Monday, September 25, 2006

Movies: "I think somebody needs a massage."


Last night was one of my girlfriend's late shifts, so, in accordance with the traditions of my people, part of the evening was spent watching B-grade horror flicks. Last night's masterpiece: Werewolf in a Girls' Dormitory.

This movie was simultaneously disappointing and surprisingly good.

First, the disappointment. Any film with the words "Girls' Dormitory" in the title instantly conjures up certain expectations. These include, but are not limited too: skimpy negligee, pillow fights, shower scenes, and at least one pair of "friends" who express their closeness through massages and communal showers. While I understand the constraints placed on filmmakers working in a certain budgetary range, these elements are neither costly nor effects-heavy. Furthermore, they are easily integrated into just about any standard B-movie plot.

See below:

Sci-fi:
"Shame about Mary. Do you think there are really aliens in those woods?"
"Don't be silly. It's just a story. I think somebody needs a massage."

Horror:
"Shame about Mary. Do you think there are really zombies in those woods?"
"Don't be silly. It's just a story. I think somebody needs a massage."

Sci-fi/Horror:
"Shame about Mary. Do you think there are really alien zombies in those woods?"
"Don't be silly. It's just a story. I think somebody needs a massage."

It's that simple. However, the director of Werewolf in a Girls' Dormitory, despite the gratuitous use of the word "girls" and "dormitory," included none of these things. His girls, while all quite cute, wear something like OR scrubs made out of old sail canvas to bed. The spend their time in class or investigating the horrific murders of their classmates, instead of focusing on pillow fights, kissing practice, and any other crucial aspects of the all-girl educational experience. Finally, if the makers of this film are to be believed, these girls never bathe. Ever. Sure, there are hints that the girls bathe. Film is a visual medium: show don't tell. You owe it to the viewer.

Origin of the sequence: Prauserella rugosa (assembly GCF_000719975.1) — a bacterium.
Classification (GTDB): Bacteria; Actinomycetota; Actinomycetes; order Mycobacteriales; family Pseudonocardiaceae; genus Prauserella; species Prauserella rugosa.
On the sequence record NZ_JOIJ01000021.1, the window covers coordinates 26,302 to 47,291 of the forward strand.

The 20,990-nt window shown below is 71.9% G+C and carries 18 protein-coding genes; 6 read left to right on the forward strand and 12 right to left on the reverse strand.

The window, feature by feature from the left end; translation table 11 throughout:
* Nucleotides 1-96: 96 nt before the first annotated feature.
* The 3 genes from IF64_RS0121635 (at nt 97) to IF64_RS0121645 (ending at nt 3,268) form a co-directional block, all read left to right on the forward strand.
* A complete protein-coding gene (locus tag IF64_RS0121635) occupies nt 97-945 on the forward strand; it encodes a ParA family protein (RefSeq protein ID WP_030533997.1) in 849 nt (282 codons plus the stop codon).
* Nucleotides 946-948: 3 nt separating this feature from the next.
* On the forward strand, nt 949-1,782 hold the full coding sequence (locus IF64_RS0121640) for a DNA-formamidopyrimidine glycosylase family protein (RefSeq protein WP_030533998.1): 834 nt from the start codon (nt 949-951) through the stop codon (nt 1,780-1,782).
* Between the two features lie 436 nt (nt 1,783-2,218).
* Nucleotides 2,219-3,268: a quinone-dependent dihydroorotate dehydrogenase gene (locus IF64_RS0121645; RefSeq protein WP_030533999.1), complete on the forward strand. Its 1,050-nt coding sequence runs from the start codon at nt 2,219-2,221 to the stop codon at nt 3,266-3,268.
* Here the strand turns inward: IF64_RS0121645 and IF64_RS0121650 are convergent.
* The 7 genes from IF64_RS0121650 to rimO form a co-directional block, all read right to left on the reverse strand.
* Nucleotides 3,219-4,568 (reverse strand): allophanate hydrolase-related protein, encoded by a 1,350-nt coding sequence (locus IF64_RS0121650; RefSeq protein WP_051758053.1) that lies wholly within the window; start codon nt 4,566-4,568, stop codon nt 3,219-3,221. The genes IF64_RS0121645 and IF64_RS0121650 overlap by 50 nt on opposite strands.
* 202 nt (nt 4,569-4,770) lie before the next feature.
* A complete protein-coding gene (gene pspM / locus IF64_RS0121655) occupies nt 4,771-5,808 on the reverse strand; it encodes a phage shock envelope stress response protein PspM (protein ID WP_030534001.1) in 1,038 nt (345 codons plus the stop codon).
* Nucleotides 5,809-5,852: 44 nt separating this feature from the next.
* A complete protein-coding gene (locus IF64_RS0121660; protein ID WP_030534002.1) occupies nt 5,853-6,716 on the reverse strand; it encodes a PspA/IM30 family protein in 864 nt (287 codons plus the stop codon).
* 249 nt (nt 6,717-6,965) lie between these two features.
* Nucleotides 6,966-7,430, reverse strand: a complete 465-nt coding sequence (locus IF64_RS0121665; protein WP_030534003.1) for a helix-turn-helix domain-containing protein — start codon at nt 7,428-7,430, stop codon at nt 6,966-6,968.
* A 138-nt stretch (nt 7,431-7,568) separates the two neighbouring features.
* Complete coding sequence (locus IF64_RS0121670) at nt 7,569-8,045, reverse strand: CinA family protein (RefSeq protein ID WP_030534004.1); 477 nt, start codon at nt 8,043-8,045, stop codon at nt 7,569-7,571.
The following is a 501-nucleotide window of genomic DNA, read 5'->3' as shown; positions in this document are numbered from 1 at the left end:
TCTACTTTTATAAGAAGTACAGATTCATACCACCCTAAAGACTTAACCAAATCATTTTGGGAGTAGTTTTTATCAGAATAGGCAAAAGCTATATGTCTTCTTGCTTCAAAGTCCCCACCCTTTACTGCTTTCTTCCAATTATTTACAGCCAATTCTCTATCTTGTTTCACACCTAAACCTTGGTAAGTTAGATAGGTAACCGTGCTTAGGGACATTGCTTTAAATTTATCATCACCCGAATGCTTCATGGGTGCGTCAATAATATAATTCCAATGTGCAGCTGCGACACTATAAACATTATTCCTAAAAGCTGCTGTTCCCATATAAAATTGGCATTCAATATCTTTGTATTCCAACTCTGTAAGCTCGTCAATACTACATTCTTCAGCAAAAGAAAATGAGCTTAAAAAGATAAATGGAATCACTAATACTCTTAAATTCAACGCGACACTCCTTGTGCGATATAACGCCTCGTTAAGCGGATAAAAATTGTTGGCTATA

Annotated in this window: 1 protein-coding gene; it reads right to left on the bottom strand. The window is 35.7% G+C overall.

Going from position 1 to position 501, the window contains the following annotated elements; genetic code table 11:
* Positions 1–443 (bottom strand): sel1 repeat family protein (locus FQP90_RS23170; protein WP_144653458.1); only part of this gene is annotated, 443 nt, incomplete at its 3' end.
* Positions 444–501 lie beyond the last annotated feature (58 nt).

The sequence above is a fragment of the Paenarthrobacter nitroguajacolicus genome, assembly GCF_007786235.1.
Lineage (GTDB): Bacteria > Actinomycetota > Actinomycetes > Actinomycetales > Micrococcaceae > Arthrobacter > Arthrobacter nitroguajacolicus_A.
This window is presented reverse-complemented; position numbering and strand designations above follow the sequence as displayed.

Now the surprisingly good part: for all its heightened cheese-factor, the film is an enjoyable flick with a dual plot and a mystery-thriller structure that is better than it needed to be (or would have needed to be, if the completely lack of "girl dorm" genre trappings didn't put extra pressure on the film to be entertaining).

This Italian produced flick takes place in a Mediterranean villa in the English mountains. The arrival of a new teacher, Professor Blond Hero, sends the girls into a tizzy, especially a pretty and shy student named Female Lead. The Creepy Groundskeeper leads Hero to the school's main office where he meets Sir Stick-Up-the-Butt, the schools prim and proper headmaster, and his assistant, Icy McFrigida. Hero and Stick talk around Hero's past – he was accused of murder and acquitted for lack of evidence. Stick explains that this school is a place for new beginnings. All the girls have had trouble with the law and are here because the school's benefactors believe they deserve a second chance.